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Advertising & Marketing

Friday, 13 September 2013 11:26

New Business Day campaign challenges the status quo of South Africa’s political economy

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Johannesburg, September 13, 2013 – “Understand your country, or lose it” – that’s the opening salvo fired by Africa’s largest business newspaper, Business Day, in its new brand campaign launched in South Africa today.  The campaign sends a strong message to its readers of how critical accurate and timely coverage is to decision makers. It also subtly infers how important freedom of information and expression are to a healthy political economy.

Business Day, with its team of over 120 top journalists, has a readership of more than 59 000 in print, and runs South Africa’s largest business news website (in terms of global audience).  Its readers include South Africa’s senior decision makers in business and government.

The campaign, launched on multiple platforms including TV, online and print, deals with poverty and inequality, the eradication of which are critical to a robust political economy.  The campaign is designed to encourage active engagement with Business Day’s readers and stimulate debate about issues that are core to the country’s future.   

Commenting on the campaign, Business Day’s editor-in-chief Peter Bruce said, “We want to position Business Day’s value proposition in the minds of our readers as the most credible source of coverage of South Africa’s political economy.

The campaign is passionate because we are passionate about coverage that is objective, informed and thoroughly well researched.  We also care deeply about South Africa and its wellbeing, and the campaign reflects this.

Poverty and inequality are South Africa’s core problems.  Our readers need to understand the threat they pose and engage with the issues.”

Building on the newspaper’s reputation for sophisticated coverage of South Africas political economy, the campaign aims to demonstrate Business Day’s commitment to delivering in-depth news, analysis and opinion of a calibre unrivalled in the country, to assist in constructive and well-informed decision making.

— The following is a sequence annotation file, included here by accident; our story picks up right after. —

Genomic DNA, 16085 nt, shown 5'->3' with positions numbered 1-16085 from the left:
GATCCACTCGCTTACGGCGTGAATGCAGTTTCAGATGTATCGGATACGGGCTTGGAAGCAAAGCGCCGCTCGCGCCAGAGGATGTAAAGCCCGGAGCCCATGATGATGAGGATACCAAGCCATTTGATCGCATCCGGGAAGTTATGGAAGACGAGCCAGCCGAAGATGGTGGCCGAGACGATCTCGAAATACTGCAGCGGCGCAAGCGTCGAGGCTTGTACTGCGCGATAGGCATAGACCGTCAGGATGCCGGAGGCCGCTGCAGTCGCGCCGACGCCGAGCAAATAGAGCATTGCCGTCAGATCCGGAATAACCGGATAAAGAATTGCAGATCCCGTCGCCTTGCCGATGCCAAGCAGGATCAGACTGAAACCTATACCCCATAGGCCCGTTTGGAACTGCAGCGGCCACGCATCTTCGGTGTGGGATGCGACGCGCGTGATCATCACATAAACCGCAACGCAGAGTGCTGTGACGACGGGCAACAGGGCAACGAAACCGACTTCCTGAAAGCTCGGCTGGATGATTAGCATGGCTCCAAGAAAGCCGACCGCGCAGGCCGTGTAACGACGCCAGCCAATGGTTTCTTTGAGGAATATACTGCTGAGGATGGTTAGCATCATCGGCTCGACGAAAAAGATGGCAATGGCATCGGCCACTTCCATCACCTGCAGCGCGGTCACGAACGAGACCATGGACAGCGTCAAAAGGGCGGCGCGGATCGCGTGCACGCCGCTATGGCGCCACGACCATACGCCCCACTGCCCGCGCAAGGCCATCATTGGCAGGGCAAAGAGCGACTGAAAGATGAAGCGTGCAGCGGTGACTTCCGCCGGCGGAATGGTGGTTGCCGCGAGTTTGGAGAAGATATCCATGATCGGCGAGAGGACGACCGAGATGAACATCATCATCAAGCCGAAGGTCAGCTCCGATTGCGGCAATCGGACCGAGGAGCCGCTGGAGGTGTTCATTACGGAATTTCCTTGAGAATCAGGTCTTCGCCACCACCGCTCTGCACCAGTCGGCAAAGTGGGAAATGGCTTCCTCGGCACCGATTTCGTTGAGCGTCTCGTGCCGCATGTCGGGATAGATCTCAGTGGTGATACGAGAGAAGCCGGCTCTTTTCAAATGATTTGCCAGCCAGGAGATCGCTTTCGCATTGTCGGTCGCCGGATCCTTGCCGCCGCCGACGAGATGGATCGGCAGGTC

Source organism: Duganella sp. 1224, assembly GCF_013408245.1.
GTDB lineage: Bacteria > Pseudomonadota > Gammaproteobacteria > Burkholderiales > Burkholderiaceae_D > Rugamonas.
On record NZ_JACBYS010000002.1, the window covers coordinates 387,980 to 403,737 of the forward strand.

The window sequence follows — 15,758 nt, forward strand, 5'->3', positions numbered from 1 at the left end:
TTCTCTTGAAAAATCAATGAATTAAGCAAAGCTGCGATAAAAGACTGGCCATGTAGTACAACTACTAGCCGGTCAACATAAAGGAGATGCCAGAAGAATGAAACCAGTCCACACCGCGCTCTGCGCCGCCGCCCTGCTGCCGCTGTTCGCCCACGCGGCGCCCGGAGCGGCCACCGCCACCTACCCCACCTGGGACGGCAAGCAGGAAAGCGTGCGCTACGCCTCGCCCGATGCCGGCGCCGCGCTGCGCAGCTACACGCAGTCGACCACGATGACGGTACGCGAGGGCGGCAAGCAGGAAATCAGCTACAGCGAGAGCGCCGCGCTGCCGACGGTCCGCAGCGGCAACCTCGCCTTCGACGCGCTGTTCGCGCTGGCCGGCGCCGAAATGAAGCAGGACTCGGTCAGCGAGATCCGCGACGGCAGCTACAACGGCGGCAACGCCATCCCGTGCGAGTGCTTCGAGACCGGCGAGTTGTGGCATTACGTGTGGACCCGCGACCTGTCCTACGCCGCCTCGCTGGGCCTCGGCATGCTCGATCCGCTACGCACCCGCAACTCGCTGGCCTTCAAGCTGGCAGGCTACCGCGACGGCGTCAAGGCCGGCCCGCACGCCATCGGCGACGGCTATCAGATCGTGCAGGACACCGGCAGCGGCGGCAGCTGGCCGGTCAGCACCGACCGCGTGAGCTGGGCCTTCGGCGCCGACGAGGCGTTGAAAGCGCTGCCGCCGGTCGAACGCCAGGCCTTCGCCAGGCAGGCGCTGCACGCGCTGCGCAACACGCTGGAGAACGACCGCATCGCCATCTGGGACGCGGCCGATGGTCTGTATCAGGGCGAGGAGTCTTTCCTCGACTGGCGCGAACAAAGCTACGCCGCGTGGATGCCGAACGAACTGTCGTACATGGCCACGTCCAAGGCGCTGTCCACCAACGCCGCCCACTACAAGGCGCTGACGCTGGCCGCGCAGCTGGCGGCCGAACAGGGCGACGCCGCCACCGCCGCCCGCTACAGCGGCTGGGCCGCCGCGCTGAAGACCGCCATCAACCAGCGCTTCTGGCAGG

Business Day is a thoughtful, analytical daily newspaper. These adverts are the sharp end of a brand campaign that highlights poverty and the wealth gap as the country's single biggest problem and invites our readers to engage with it and not ignore it,” said Bruce.

“We are suggesting to our readers that they should proactively engage with the challenges South Africa faces, or they stand to lose their country, either symbolically to vested interests or even to conflict, and that’s how we got to the campaign’s headline,” he added.

Stimulating public debate

The advertising campaign also makes provision for active engagement with readers. “We’re aiming to increase awareness and usage of our social platforms, where members of the public can debate the country’s issues and their ramifications, thereby setting the agenda and making their voices heard,” said Bruce.

“This will also allow our audience, especially business leaders, to inform and influence sound policy making, and hold government accountable. And it’s truly in their interest that they do so. Ultimately, any government relies on a healthy business sector, since profitable business activity is the biggest source of tax income for its coffers,” he said.

Multiple media platforms

It is no coincidence that Business Day has also introduced a number of complementary media platforms including the BD Live website and the Business Day TV channel. “This is because news and analysis are being consumed not only in print, but in all forms across the globe and we want to make audiences aware that our content is conveniently available in a number of different formats,” Bruce said.

To support its extensive newsroom, Business Day also recently introduced a partial paywall to the BD Live website. “This is an international trend, as print circulation and ad revenues continue to decline globally. This is due to the increasing availability of more convenient channels, such as online news sites,” Bruce said.

“Our readers already view the content we provide as essential to assisting them in making informed business decisions. We anticipate that they will recognise that the excellent standard of journalism we maintain is worth paying for.”

Bruce believes that the campaign will set the wheels in motion for a more rigorous level of public debate. “The ‘Understand your country or lose it’ campaign is strong and evokes the degree of reader engagement so urgently needed in South Africa today,” he said.

View the campaign at 

About Business Day

Launched on May 1 1985, Business Day is now regarded as Africa’s premium business publication and the most credible source of news on South Africa’s political economy. This reputation was established through the publication’s consistent commitment to the highest standards of journalism and to the delivery of news without fear or favour.

Both the newspaper and the website are the news source of choice for decision makers in business and government – the newspaper has more readers from the LSM 8-10 population group than any other publication in the country. Additionally, some 25 per cent of readers are international leaders in business and government.

According to the latest AMPS figures, Business Day has a readership of 59 000. BDlive currently attracts 407 474 unique browsers and 1 739 930 page views per month.

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